Searching for historic painting
Deer hunting has always been an important tradition in Truckee. During the nineteenth century, it was not only a sport, but also a necessity for families to survive the long winter months. Many men who worked in the lumber mills and icehouses were excellent hunters.
This photo of an old painting depicts six men on a hunting trip. For many years the huge 5-foot by 8-foot picture hung on the east wall of Tony Polyanich’s bar in downtown Truckee.
Tony and Essie Polyanich operated the popular pub in the building now occupied by Bar of America and Pacific Crest Bistro. Tony ran the bar and Essie ran the coffee shop next door
Part of the bar’s charm of the aforementioned work of art was of particular historic interest and topic of conversation. The subject painting, dated 1894, shows a location on Cold Stream, about seven miles southwest of Truckee near the site of the old Cold Stream ice plant, which was a popular hunting area in those days.
The story, as was told by Tony Polyanich, is that the artist was a Frenchman named Charles “Frenchie” Koster who left his homeland along with a beautiful young French girl, with hopes of striking it rich in the silver diggings at Virginia City.
Having more taste for liquor than for the hard work of a miner, the artistic but lazy Frenchman put the girl to work and the two lived on her earnings.
Some time later, with the mining boom declining and then new-born lumber industry in California booming, the two moved to Truckee where the young girl worked hard while Koster spent most of his time cavorting the local saloons.
Eventually, Koster sobered up long enough to decide to take up painting again and began working on the hunting scene, which ten alcoholic months to complete.
The painting depicts a remarkable likeness of six men who were well-known local characters, along with a self-portrait of the artist himself.
The man laying in the foreground is William McDougald, who was a constable and undertaker in Truckee for many years. He also owned and operated the popular Fountain Saloon.
The others, from left to right, are Fred Irish, a sawmill worker and son-in-law of George Schaffer. To his left, standing, is John Fay, who for years was County Supervisor of the 5th District of Nevada County.
Seated next is Franck Meloche, a saloonkeeper, and his dog “Sport.” Standing to his left is the well-dressed George Schaffer, who built Truckee’s first sawmill in 1866 and hauled the first locomotive over the summit. Schaffer was one of the most important men in town in those days.
Finally, seated, is Charles “Frenchie” Koster, the artist. The horse, named “Pony,” belonged to Schaffer. The lake in the upper part of the picture is where the Cold Stream ice plant was located.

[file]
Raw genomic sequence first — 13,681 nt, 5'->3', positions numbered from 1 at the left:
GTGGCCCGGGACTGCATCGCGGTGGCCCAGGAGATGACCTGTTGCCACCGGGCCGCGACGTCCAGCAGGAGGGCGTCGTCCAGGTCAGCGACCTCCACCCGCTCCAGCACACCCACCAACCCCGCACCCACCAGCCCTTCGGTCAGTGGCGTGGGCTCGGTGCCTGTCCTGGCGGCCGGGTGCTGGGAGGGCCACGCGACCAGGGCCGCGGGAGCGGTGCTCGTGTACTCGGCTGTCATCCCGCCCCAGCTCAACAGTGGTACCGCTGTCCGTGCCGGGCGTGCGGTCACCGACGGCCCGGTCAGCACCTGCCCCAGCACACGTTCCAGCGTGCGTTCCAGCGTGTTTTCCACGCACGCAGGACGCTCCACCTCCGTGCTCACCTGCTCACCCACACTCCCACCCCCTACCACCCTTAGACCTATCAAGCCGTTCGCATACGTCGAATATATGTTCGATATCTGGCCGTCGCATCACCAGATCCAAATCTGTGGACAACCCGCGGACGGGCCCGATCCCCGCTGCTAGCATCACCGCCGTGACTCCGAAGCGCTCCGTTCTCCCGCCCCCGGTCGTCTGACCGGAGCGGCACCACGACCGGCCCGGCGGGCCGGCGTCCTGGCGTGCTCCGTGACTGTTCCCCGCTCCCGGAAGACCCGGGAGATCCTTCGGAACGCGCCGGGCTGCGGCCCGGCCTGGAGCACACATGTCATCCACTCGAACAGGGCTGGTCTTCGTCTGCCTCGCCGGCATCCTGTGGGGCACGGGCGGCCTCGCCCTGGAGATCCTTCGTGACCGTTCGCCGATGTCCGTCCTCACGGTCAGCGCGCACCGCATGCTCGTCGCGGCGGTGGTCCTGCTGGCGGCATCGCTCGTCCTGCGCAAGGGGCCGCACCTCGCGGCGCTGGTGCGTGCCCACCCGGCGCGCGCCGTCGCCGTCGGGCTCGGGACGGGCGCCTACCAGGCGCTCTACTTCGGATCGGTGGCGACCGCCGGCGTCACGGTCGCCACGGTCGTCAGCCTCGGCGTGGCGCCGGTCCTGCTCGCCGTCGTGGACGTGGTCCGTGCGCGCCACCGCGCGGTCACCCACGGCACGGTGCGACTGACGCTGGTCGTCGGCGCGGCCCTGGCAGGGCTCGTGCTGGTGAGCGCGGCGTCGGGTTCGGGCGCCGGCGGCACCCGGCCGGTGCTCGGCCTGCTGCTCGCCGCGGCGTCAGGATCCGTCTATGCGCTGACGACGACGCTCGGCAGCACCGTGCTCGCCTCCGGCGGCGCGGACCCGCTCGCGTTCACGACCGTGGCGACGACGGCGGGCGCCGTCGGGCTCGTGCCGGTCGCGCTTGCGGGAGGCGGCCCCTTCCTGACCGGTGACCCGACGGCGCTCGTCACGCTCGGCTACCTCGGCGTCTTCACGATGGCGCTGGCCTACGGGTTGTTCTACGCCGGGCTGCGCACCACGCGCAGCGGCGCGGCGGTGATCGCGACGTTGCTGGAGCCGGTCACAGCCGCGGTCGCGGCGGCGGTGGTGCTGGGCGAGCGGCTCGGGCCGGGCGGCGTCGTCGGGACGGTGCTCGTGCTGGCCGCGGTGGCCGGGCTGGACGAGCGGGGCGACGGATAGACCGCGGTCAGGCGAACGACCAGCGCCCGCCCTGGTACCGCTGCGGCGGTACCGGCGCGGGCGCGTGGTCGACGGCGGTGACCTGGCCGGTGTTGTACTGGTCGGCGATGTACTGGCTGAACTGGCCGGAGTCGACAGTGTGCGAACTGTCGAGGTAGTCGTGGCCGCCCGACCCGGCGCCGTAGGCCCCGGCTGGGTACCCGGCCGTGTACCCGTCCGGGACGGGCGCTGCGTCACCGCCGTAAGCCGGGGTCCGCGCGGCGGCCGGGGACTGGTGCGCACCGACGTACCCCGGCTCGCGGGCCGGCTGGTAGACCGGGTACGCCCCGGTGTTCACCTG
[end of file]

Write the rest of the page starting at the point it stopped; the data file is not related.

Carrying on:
About the time the painting was finished, the artist’s young girlfriend ran off with a prominent Sierra City businessman. After losing both his girlfriend and his meal ticket, the homeless and brokenhearted artist left Truckee for Sacramento where he died unnoticed and unattended, leaving his painting behind.
Although Koster was gone, his picture lived on. It’s owner, Frank Meloshe, borrowed money from McDougald, leaving the painting as security and departed town to seek his fortune in Alaska, but died in Tacoma, leaving McDougald in permanent possession of the painting.
A few years later, McDougald went to Hawaii on vacation but died of appendicitis aboard ship on the way. His widow married William Smith, editor of the Truckee Republican, who was shot to death in 1912 following a longstanding feud by P.M. Doyle, an influential Truckee merchant.
Doyle was later acquitted of the crime, thanks to a brilliant defense by Truckee’s famous attorney, C.F. McGlashan.
In 1930 Tony Polyanich retired and the painting was taken out of public view for several years. Essies’s son, Gene Barton, inherited the painting and loaned it to Tahoe Donner to hang in the clubhouse, where it remained for a time. It was then returned to Barton and put on display at the Nevada Art Museum.
Later, it was returned to Barton and realizing it would require some expensive restoration, he sold the painting to a casino owner in Reno. I spoke with Barton before he passed away in the late 1990s and he had no recollection of the name of the casino owner, but provided a photograph of the painting.
The current location of the painting remains a mystery today, but it is believed to be somewhere in Nevada.
The Truckee-Donner Historical Society would be grateful for any information that might lead to its current whereabouts and its potential return to Truckee.
Guy Coates is a Truckee resident and historian. Echoes from the Past appears every other week in the Sierra Sun.
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